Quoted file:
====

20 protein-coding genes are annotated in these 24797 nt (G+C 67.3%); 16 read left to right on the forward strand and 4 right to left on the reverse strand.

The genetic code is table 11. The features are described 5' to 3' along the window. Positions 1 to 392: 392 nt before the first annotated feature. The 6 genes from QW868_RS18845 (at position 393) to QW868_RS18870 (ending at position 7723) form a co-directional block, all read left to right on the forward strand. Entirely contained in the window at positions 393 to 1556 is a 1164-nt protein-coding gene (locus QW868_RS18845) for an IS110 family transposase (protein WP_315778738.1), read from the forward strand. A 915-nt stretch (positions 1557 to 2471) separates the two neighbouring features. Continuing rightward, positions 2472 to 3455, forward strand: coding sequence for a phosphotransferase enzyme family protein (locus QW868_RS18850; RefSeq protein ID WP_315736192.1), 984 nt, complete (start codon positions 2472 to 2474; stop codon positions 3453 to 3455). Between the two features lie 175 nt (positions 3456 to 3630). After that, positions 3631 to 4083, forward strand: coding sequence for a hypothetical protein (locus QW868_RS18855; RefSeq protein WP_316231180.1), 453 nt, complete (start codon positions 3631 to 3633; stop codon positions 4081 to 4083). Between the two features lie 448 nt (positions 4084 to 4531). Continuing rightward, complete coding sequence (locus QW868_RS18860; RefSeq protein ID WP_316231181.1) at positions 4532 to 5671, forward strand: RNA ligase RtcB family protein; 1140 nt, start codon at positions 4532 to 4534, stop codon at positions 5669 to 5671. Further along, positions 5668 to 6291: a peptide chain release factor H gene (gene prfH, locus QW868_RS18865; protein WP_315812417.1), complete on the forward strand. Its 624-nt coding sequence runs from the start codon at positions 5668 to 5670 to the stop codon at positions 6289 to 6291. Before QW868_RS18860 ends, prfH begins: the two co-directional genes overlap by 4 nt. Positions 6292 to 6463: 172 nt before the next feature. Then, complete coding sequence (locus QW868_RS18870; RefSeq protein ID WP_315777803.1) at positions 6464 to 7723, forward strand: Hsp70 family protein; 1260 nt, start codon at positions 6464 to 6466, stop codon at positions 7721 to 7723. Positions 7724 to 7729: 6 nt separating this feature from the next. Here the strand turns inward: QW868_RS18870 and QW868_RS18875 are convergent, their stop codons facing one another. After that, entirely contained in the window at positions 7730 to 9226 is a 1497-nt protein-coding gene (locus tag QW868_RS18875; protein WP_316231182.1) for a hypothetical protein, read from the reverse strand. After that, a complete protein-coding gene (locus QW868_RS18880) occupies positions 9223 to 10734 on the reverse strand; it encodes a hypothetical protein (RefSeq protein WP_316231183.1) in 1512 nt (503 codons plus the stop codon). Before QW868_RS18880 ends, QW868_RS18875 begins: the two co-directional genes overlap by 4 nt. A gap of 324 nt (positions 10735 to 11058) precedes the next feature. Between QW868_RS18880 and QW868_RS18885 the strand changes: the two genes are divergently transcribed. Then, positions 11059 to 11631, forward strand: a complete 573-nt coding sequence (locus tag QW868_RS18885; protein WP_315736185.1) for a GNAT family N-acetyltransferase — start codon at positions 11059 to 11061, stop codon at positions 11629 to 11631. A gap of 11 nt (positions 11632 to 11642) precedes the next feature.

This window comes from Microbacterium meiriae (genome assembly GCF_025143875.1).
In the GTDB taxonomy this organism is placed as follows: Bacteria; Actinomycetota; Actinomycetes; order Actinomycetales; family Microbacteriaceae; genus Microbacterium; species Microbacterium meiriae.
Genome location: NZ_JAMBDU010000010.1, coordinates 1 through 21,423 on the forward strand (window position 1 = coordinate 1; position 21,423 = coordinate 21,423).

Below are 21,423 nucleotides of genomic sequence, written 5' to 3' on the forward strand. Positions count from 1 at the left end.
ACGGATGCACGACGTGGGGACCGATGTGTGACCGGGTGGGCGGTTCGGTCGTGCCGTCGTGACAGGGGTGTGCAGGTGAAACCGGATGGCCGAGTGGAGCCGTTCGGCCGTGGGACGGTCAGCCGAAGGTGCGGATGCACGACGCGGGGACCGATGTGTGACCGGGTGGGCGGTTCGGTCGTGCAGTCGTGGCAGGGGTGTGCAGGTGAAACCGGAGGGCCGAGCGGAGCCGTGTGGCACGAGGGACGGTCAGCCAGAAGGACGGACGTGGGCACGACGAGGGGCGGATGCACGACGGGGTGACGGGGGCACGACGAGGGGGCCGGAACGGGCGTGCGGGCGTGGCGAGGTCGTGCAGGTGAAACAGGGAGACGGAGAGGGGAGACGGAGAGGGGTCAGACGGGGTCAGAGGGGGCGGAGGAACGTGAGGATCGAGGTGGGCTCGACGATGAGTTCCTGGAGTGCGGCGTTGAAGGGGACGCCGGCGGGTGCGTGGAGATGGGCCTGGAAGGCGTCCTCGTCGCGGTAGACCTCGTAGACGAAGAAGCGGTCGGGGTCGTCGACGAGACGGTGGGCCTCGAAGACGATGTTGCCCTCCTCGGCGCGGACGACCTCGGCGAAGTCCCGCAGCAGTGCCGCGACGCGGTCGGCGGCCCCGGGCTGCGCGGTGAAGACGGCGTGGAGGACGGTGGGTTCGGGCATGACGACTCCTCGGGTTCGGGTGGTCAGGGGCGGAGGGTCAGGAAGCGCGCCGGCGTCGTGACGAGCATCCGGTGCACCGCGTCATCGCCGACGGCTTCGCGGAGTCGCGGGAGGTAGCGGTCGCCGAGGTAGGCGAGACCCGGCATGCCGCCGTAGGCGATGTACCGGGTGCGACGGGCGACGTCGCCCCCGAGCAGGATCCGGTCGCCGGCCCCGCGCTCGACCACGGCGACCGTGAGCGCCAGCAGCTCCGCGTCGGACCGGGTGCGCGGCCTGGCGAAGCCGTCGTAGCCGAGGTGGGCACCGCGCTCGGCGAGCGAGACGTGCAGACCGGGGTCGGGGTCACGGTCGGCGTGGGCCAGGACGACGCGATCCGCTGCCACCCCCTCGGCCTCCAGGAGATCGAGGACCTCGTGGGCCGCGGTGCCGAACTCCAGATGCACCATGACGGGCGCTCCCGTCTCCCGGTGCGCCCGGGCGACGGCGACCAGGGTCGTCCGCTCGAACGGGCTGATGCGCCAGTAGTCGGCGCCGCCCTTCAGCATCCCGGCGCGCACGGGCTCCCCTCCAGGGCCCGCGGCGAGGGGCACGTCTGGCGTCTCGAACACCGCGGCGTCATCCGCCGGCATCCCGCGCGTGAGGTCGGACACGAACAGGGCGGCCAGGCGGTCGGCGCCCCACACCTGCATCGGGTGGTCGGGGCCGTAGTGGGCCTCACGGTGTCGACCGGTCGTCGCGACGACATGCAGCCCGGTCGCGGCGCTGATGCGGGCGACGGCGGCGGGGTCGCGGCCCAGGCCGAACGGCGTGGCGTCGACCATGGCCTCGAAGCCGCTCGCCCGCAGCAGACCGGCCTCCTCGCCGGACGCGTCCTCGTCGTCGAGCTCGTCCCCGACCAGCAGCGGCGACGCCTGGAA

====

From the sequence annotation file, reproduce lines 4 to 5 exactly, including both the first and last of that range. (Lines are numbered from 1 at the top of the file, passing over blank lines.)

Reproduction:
In the GTDB taxonomy this organism is placed as follows: Bacteria; Actinomycetota; Actinomycetes; order Actinomycetales; family Microbacteriaceae; genus Microbacterium; species Microbacterium meiriae.
Genome location: NZ_JAMBDU010000010.1, coordinates 1 through 21,423 on the forward strand (window position 1 = coordinate 1; position 21,423 = coordinate 21,423).